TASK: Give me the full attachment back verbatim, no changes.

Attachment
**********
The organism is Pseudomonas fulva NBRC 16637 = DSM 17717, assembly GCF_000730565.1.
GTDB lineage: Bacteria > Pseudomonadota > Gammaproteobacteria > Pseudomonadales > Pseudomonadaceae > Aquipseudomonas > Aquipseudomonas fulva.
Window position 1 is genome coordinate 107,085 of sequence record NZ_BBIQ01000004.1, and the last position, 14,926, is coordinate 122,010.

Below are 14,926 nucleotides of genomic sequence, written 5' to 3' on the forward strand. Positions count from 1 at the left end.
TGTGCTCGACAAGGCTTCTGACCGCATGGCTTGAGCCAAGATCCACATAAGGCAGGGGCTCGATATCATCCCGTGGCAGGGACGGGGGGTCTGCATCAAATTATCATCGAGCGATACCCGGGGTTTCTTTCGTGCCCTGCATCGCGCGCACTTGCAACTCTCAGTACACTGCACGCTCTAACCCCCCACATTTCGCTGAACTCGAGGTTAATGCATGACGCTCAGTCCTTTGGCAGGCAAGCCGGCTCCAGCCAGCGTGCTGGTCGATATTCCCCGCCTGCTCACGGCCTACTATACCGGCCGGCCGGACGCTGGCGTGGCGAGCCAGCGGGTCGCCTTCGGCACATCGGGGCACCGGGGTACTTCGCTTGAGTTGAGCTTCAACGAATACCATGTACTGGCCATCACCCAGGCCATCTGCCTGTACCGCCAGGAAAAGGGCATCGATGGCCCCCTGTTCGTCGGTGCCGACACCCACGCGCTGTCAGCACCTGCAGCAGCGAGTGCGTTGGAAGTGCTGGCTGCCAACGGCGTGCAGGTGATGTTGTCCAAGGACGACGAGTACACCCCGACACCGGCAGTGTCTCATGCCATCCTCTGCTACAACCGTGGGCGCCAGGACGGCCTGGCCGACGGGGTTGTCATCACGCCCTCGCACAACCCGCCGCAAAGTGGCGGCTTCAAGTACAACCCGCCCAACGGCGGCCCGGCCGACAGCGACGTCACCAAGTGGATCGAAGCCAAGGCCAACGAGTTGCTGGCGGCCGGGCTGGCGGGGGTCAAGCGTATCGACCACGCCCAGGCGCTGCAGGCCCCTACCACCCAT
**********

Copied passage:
The organism is Pseudomonas fulva NBRC 16637 = DSM 17717, assembly GCF_000730565.1.
GTDB lineage: Bacteria > Pseudomonadota > Gammaproteobacteria > Pseudomonadales > Pseudomonadaceae > Aquipseudomonas > Aquipseudomonas fulva.
Window position 1 is genome coordinate 107,085 of sequence record NZ_BBIQ01000004.1, and the last position, 14,926, is coordinate 122,010.

Below are 14,926 nucleotides of genomic sequence, written 5' to 3' on the forward strand. Positions count from 1 at the left end.
TGTGCTCGACAAGGCTTCTGACCGCATGGCTTGAGCCAAGATCCACATAAGGCAGGGGCTCGATATCATCCCGTGGCAGGGACGGGGGGTCTGCATCAAATTATCATCGAGCGATACCCGGGGTTTCTTTCGTGCCCTGCATCGCGCGCACTTGCAACTCTCAGTACACTGCACGCTCTAACCCCCCACATTTCGCTGAACTCGAGGTTAATGCATGACGCTCAGTCCTTTGGCAGGCAAGCCGGCTCCAGCCAGCGTGCTGGTCGATATTCCCCGCCTGCTCACGGCCTACTATACCGGCCGGCCGGACGCTGGCGTGGCGAGCCAGCGGGTCGCCTTCGGCACATCGGGGCACCGGGGTACTTCGCTTGAGTTGAGCTTCAACGAATACCATGTACTGGCCATCACCCAGGCCATCTGCCTGTACCGCCAGGAAAAGGGCATCGATGGCCCCCTGTTCGTCGGTGCCGACACCCACGCGCTGTCAGCACCTGCAGCAGCGAGTGCGTTGGAAGTGCTGGCTGCCAACGGCGTGCAGGTGATGTTGTCCAAGGACGACGAGTACACCCCGACACCGGCAGTGTCTCATGCCATCCTCTGCTACAACCGTGGGCGCCAGGACGGCCTGGCCGACGGGGTTGTCATCACGCCCTCGCACAACCCGCCGCAAAGTGGCGGCTTCAAGTACAACCCGCCCAACGGCGGCCCGGCCGACAGCGACGTCACCAAGTGGATCGAAGCCAAGGCCAACGAGTTGCTGGCGGCCGGGCTGGCGGGGGTCAAGCGTATCGACCACGCCCAGGCGCTGCAGGCCCCTACCACCCAT